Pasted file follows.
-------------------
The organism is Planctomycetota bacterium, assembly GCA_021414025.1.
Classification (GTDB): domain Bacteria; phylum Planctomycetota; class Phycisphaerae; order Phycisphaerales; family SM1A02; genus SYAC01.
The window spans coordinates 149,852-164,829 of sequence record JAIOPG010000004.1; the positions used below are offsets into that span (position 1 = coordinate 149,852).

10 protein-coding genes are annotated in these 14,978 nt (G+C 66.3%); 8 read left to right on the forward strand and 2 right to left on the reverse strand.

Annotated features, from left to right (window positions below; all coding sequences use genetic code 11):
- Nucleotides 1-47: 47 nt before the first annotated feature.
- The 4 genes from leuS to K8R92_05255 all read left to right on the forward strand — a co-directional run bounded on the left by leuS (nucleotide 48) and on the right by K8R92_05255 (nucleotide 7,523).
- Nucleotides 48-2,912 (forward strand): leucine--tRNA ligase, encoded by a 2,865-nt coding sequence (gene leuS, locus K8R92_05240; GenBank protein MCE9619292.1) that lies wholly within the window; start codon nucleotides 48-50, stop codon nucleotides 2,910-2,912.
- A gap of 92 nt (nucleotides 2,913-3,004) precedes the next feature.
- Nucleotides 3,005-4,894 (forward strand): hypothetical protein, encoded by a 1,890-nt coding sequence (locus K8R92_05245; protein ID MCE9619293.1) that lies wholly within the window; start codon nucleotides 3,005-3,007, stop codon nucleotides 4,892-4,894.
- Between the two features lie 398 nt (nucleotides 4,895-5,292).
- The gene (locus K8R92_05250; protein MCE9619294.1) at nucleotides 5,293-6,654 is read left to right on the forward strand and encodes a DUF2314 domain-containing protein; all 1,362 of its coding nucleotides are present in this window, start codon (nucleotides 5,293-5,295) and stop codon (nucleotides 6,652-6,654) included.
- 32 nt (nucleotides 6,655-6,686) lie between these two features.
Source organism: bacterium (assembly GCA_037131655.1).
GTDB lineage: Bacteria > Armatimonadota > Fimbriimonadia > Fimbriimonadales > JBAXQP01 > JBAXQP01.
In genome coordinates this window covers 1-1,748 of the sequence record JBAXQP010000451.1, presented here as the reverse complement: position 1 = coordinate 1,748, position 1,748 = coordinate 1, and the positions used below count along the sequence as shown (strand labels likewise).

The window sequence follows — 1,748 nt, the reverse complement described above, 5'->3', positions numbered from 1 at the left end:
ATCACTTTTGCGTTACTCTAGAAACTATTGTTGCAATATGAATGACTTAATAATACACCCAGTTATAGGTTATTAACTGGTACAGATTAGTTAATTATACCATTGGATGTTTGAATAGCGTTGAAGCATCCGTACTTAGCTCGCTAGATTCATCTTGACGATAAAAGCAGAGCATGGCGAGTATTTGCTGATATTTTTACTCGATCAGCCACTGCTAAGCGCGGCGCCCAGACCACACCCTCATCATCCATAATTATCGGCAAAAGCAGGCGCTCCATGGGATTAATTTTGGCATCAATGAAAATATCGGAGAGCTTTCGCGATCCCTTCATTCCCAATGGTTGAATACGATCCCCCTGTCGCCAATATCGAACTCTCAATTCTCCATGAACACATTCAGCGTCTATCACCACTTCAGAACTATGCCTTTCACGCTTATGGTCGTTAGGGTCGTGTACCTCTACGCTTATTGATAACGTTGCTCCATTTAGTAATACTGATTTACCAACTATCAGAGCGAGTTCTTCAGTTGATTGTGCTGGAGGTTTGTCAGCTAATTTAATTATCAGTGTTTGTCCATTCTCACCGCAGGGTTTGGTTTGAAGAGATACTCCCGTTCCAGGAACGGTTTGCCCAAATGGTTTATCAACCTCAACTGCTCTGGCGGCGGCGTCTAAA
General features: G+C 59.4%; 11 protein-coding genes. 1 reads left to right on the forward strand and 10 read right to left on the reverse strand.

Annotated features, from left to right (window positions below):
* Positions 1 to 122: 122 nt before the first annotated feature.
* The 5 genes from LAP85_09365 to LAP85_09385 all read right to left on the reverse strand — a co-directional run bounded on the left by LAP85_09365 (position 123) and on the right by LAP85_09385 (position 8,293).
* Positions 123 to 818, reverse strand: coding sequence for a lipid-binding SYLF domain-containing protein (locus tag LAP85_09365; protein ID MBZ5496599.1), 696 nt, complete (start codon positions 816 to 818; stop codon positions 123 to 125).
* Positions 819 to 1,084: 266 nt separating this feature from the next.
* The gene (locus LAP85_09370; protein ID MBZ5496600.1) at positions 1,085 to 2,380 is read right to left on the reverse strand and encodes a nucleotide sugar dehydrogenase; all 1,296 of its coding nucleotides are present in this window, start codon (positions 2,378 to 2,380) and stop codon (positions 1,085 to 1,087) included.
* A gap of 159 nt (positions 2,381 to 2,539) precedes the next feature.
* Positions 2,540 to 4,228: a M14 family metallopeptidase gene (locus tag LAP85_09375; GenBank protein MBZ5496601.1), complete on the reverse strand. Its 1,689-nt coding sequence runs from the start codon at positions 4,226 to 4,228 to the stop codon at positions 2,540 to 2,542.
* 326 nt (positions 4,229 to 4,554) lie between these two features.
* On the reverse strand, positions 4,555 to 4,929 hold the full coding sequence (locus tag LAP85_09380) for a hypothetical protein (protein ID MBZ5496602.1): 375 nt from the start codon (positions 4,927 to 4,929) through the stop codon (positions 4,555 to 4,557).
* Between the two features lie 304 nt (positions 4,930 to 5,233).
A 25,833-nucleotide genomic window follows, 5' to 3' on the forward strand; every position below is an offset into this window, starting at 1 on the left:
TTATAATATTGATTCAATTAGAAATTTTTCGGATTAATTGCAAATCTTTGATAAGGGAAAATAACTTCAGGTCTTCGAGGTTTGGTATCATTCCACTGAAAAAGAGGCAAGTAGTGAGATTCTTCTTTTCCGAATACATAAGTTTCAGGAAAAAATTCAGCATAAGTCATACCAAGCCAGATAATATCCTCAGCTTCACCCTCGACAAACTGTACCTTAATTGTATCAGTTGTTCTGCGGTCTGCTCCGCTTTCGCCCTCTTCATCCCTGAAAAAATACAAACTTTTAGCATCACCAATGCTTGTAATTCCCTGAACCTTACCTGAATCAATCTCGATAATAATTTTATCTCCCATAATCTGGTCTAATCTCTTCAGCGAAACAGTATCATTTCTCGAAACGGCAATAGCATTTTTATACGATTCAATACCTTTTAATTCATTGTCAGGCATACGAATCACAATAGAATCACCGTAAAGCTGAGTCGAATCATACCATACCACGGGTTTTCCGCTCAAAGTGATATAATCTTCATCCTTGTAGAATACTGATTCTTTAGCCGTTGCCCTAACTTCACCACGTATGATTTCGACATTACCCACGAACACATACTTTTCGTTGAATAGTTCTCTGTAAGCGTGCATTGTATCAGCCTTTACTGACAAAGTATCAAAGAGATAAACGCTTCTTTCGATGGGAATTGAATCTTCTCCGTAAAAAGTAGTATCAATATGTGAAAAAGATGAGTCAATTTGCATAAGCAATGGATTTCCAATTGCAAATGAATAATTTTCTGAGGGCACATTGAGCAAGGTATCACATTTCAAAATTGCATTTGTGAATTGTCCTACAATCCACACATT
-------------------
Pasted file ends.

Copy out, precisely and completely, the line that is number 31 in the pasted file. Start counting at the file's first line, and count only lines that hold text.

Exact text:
A 25,833-nucleotide genomic window follows, 5' to 3' on the forward strand; every position below is an offset into this window, starting at 1 on the left: